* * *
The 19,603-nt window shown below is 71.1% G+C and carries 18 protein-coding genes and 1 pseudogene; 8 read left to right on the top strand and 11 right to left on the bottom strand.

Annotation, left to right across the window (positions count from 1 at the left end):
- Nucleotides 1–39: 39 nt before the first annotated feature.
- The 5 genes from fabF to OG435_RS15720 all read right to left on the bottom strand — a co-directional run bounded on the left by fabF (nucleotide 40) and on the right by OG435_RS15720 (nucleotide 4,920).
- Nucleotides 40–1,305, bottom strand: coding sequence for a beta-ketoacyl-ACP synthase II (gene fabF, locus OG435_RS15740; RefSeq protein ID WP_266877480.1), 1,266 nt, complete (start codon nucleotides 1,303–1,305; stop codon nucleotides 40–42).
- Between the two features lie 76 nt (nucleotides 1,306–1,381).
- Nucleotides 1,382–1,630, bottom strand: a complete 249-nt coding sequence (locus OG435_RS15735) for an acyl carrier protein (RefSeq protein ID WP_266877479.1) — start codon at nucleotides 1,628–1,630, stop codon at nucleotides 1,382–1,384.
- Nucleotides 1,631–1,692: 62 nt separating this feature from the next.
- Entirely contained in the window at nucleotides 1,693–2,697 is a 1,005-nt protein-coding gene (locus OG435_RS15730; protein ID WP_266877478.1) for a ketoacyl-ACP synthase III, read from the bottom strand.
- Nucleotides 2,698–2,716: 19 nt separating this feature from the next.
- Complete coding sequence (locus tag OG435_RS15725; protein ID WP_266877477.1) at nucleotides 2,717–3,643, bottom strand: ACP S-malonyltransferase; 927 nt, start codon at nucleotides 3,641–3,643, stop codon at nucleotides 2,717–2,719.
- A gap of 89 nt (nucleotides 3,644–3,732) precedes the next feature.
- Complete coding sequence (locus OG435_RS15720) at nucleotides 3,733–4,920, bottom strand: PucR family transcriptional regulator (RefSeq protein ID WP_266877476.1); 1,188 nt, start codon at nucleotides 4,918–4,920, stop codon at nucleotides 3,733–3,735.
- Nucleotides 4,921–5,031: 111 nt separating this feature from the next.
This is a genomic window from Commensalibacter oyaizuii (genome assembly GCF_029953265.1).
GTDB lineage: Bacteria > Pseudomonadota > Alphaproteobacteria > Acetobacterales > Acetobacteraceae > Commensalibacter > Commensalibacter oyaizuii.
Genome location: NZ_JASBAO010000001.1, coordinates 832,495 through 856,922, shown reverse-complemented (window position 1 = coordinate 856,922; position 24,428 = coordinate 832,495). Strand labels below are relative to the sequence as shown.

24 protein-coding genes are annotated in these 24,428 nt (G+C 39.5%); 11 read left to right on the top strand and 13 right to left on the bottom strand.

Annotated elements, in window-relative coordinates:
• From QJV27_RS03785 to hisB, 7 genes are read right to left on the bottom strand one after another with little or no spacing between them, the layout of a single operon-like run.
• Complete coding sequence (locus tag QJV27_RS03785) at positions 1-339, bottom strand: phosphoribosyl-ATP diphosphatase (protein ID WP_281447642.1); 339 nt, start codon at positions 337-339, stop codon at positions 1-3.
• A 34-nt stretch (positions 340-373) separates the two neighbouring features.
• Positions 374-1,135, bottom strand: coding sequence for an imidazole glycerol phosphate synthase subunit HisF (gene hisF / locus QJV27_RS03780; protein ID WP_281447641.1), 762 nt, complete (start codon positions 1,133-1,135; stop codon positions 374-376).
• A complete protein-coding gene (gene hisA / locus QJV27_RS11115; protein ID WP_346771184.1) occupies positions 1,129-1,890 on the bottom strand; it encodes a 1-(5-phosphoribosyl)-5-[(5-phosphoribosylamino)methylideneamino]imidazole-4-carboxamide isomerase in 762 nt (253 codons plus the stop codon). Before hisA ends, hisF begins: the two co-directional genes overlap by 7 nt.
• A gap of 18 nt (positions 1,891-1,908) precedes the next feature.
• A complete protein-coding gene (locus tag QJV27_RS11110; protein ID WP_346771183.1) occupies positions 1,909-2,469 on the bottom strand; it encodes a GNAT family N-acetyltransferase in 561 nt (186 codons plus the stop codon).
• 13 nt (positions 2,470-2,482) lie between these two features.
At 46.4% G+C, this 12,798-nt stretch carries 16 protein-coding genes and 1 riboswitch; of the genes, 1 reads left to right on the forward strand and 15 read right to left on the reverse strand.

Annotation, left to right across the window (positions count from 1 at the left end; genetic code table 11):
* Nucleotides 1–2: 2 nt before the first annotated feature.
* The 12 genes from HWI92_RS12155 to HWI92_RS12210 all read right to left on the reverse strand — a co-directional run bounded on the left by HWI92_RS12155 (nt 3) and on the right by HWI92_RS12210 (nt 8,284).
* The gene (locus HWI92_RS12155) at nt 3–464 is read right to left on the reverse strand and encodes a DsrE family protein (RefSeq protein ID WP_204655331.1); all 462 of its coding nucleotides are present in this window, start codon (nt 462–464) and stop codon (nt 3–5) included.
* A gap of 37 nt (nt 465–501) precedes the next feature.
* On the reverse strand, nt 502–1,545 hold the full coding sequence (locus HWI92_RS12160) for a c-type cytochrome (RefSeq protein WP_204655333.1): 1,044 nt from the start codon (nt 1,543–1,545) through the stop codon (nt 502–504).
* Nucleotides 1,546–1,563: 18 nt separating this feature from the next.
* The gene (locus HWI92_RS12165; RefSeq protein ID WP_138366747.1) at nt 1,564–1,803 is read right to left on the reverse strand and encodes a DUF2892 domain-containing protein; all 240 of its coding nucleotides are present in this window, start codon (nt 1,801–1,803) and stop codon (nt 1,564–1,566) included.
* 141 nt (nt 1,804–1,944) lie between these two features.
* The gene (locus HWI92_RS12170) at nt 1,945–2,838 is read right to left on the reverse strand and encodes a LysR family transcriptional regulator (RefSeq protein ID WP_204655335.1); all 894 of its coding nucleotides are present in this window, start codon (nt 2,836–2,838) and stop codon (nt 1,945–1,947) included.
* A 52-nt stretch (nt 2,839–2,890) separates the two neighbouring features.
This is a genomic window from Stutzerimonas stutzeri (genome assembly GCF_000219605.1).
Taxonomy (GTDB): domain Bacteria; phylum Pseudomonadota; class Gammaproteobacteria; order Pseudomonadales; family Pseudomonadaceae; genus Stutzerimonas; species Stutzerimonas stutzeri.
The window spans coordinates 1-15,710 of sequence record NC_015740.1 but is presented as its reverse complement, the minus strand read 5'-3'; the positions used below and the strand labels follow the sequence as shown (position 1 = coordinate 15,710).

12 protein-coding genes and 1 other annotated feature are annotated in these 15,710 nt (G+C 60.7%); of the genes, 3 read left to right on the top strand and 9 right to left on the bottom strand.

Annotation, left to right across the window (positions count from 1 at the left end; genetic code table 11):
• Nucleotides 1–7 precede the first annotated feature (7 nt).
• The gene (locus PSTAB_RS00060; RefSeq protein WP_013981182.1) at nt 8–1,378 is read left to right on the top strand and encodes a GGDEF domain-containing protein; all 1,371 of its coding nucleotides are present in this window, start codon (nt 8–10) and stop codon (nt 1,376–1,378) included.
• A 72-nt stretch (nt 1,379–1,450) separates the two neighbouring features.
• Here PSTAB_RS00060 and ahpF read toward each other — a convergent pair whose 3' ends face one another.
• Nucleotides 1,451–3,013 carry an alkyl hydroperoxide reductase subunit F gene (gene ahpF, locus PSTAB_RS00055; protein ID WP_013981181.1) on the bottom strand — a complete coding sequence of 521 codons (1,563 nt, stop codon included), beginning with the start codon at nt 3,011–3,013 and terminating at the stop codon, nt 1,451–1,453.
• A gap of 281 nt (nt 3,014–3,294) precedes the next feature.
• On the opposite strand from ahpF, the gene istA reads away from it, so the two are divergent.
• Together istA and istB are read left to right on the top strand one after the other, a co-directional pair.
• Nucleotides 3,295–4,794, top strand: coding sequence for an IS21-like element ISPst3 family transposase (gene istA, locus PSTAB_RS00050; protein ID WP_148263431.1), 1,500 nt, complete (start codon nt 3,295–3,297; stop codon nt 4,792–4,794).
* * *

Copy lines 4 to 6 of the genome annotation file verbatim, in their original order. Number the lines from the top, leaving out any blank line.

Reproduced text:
- The 5 genes from fabF to OG435_RS15720 all read right to left on the bottom strand — a co-directional run bounded on the left by fabF (nucleotide 40) and on the right by OG435_RS15720 (nucleotide 4,920).
- Nucleotides 40–1,305, bottom strand: coding sequence for a beta-ketoacyl-ACP synthase II (gene fabF, locus OG435_RS15740; RefSeq protein ID WP_266877480.1), 1,266 nt, complete (start codon nucleotides 1,303–1,305; stop codon nucleotides 40–42).
- Between the two features lie 76 nt (nucleotides 1,306–1,381).